Alcohol is legal for an adult to drink, but it is forbidden to those on probation. In my experience, however, while one interlock failure will not please your probation officer and he will be required to lodge a violation for the technical offense, it is highly unlikely that he will revoke your probation and demand that the judge resentence you to jail or prison on the basis of that one failure. You did not, at least, get rearrested, and that's something in your favor.
Probation understands that people with alcohol dependency issues can sometimes relapse. In general, they will not revoke probation altogether for a first failure, even though they can.
Probation has a whole arsenal of possible sanctions available to them, ranging from a wrist slap (more intensive supervision, more reporting requirements, more random alcohol testing ) on the one extreme to house arrest or revoking probation outright on the other.
What they will do in your case will depend on many factors, such as your background and history and the facts and circumstances of the underlying case, how well you've been getting along with your probation officer, whether you've been in good over all compliance with the terms of your probation before the violation or whether you've given them trouble before (and how much of it).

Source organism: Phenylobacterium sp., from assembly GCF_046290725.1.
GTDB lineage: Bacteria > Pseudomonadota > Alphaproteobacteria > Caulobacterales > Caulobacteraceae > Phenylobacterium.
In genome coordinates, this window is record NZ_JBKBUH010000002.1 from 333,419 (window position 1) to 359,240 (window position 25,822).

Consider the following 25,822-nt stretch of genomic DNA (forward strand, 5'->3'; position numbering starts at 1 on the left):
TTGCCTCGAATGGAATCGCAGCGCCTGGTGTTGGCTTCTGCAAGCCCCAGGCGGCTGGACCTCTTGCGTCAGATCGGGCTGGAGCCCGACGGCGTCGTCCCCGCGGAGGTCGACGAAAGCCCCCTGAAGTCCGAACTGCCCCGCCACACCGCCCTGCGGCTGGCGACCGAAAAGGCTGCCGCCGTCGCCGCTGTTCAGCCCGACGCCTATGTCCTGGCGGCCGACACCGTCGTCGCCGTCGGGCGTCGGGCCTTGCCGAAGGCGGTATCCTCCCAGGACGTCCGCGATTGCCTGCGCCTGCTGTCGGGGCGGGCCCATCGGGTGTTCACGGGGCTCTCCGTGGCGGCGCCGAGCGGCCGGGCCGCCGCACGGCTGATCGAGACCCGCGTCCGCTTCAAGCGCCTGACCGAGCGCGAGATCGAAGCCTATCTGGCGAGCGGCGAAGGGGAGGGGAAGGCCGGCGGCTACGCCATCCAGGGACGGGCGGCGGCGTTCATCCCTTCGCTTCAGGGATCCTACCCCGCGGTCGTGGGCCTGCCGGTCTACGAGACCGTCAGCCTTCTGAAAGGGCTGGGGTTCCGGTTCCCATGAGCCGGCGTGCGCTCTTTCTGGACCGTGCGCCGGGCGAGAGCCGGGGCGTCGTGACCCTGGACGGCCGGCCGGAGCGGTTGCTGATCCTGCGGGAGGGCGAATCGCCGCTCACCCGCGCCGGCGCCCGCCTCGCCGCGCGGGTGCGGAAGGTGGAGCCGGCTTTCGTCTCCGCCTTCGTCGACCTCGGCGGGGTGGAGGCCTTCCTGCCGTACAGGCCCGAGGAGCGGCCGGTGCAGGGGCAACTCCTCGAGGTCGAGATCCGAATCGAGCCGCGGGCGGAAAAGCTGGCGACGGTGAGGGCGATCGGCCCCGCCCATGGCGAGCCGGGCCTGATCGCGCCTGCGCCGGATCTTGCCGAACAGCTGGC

These aren't all of the measuring sticks that will help probation to decide how to handle you, but you get the picture. It will all come down to whether probation thinks that working with you will ultimately turn you into a successful probationer and a productive citizen or whether they think you never will get the message and will want to wash their hands of you. In my experience, for a first interlock failure, they will not be ready to give up on you.
So there a lot of variables which presently I can only guess at. But if you're violated, you'll be entitled to a hearing. You should notify your lawyer so that if probation and the DA are asking for for a revocation of probation and a resentencing, someone can make a good argument for continuing your probation, even if it would have to require house arrest or treatment.